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Recommneded Courses to become a TA

Discussion in 'Teaching assistants' started by tawannabe, Jan 15, 2009.

  1. Hi Everyone,

    I am new to this website. [​IMG]

    I am considering training to become a TA. I have been offered a place on a BA Primary Education at MMU for September 2009, but our current finances are not going to make this viable. (Huge fees)

    So...TA is the route I am going to take.

    Please can I have some suggestions of courses people have studied to give them at least a level 2 TA qualification?

    My local college is offering a BTEC Level 2 Teaching Assistant, also a Foundation degree in Teaching Assistant. what other courses are available?

    I am going to secure a voluntary placement in a local school over the next few weeks to give me some experience of working in schools as I know this is usually required to gain a place on a TA collage course.

    Is a level 3 TA course a better entry route to a TA job or will level 2 be adequate? Can you start a level 3 course with no prior TA qualifications or do you have to complete a level 2 first anyway?

    I have a HND in Business which gives me enough ucas points to acess a HE course, but I am not sure whether I would be accepted onto the Foundation degree without a relevant teaching qualification? Although I was accepted onto the BA Primary Ed through UCAS points alone...

    Sorry to go on, but I am desperate to find out the score! (so to speak)!!!

    Thanks in advance


    Ps. I have emailed the college aswell and am awaiting their response...

  2. It varies between LEAs but if you were in my LEA I would advise you not to bother splashing out money on a TA course because they are not a requirement!

    Honestly TA pay is so poor that in the long run it makes more financial sense to take a hit now with the fees and then getting a teaching job.
  3. Right, I am a bit confused by your answer?

    Surely having a qualification in TA would give me the edge over other candidates (without formal qualifications) competing for the same job...

    There must be valid courses to give you some knowledge and skills required for the TA position, otherwise why would the majority of TA job vacancies I have read specifcally request level 2?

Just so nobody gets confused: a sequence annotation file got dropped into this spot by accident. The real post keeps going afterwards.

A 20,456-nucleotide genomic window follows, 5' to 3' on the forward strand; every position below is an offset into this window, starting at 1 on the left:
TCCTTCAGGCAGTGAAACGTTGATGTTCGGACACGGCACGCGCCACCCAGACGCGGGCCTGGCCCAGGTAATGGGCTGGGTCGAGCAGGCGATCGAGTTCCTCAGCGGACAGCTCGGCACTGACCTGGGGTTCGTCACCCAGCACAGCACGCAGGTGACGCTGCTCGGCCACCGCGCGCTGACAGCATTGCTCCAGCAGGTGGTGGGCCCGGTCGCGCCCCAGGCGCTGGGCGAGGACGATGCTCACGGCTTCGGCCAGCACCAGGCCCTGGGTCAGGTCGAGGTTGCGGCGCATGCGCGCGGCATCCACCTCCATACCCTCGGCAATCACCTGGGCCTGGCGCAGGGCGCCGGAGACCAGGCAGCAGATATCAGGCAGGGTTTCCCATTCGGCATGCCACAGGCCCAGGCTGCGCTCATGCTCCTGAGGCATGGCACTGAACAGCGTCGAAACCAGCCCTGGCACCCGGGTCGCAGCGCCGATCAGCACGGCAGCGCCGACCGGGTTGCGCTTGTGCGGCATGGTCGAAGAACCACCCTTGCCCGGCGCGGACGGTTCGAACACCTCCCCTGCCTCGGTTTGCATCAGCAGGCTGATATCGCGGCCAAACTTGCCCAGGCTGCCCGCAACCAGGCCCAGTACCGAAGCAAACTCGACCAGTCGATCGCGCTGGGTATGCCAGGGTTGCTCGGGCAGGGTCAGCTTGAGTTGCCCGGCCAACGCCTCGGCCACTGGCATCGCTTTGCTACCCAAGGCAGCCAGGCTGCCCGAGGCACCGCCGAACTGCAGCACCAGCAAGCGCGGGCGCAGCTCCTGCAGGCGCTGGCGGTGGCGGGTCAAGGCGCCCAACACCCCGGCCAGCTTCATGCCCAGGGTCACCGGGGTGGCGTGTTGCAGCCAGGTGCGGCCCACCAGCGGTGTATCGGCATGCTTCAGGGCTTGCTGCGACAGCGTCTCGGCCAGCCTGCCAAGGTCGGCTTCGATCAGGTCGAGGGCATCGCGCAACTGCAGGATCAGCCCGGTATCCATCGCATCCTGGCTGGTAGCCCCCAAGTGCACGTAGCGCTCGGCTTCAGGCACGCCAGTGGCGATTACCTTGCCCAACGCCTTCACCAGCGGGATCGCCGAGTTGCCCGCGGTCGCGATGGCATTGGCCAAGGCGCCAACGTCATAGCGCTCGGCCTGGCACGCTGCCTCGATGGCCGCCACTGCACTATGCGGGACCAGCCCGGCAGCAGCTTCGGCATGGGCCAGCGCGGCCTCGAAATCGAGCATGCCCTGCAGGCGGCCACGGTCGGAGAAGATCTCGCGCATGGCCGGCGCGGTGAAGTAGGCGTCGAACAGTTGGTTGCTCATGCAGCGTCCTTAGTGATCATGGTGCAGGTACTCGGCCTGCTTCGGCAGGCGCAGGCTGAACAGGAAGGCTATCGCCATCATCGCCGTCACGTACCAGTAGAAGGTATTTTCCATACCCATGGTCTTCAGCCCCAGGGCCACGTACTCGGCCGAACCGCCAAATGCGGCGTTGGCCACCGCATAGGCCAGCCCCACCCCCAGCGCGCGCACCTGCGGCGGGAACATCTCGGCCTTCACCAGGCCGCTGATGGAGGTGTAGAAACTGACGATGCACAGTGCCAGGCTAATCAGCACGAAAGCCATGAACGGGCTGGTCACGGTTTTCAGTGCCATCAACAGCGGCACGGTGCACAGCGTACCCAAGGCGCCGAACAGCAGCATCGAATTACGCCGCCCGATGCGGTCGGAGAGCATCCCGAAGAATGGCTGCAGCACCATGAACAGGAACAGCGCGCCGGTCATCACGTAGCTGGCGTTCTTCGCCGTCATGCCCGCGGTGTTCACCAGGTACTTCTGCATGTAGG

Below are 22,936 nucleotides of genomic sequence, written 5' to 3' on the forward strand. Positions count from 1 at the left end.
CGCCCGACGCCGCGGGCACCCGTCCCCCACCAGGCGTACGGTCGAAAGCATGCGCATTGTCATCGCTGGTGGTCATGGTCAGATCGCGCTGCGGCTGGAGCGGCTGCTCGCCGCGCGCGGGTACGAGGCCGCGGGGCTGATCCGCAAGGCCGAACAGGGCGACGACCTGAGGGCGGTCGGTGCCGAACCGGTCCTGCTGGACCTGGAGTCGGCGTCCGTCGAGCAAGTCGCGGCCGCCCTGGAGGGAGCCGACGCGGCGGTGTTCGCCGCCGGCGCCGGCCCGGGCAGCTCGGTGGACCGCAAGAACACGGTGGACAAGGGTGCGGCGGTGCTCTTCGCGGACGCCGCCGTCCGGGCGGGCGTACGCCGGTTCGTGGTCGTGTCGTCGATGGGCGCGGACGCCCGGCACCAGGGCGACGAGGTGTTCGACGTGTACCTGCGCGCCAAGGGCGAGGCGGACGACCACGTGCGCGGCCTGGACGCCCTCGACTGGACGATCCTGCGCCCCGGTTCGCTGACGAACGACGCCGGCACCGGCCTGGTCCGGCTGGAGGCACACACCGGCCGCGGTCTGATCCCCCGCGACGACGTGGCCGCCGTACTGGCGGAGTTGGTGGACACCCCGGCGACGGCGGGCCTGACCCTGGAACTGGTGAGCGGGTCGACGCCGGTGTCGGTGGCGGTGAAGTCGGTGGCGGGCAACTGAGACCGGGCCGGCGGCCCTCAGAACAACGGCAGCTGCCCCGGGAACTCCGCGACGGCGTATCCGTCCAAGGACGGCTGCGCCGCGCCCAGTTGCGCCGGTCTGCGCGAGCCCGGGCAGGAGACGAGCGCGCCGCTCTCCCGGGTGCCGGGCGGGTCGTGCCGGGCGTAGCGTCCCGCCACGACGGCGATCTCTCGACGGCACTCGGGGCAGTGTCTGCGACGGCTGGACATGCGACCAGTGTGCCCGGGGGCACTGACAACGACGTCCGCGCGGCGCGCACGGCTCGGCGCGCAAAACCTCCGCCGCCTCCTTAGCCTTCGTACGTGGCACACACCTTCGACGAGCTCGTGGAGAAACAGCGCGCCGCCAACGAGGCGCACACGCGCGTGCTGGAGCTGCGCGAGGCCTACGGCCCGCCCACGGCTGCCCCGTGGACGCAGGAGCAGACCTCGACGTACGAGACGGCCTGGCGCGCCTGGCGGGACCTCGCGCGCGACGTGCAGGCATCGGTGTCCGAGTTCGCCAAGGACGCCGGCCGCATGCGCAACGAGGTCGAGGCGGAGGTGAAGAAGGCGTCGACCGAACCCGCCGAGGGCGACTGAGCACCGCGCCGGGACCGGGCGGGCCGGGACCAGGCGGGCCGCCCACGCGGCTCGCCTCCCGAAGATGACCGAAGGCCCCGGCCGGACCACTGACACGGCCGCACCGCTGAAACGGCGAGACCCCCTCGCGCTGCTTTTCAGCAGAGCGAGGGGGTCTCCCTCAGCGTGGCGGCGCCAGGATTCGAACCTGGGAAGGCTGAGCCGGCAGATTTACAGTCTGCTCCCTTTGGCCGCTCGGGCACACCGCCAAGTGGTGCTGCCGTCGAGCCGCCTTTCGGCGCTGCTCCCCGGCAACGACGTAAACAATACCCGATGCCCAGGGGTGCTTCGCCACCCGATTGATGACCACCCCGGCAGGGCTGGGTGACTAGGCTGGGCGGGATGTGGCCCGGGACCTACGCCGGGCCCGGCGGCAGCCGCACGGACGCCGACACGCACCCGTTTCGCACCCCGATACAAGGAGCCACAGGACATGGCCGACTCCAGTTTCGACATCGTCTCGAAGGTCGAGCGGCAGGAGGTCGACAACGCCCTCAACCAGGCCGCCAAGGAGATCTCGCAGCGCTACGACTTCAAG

The cost of completing a level 2 course at college is far cheaper than 4 years at Uni paying £3000 a year fees.[​IMG]

    If a qualification is not necessary, then what else should I be doing to prepare me for a TA job/interview?

    Many thanks
  4. As I said it varies between LEAs. Some require qualifications some do not.

    In my LEA as a TA you will earn a MAXIMUM of £14,000 at the moment whereas a teacher will START on £20,000 and have all sorts of promotion opportunities up to Head Teacher which can be as much as £100,000! Thats why I would recommend doing a subject degree and PGCE as being your best long term option financially. You would get a grant and possibly other support too for uni. I would do the PGCE route rather than BA Ed because your fourth year would then be funded so you would only have 3 years of £3000 fees which you can cover by student loans and part time work and which you will hardly notice coming out of your pay packet.
  5. Ophelia 9

    Ophelia 9 New commenter

    Hi, tawannabe,

    It is many years since I trained and the course I did no longer exists although something similar is provided by CACHE nowadays. The BTEC was a new qualification at that time too. The vast majority of TAs now complete an NVQ, usually attending college on a part-time basis - for this it is necessary to have a placement, either paid or unpaid, at a school in order to carry out the assignments set.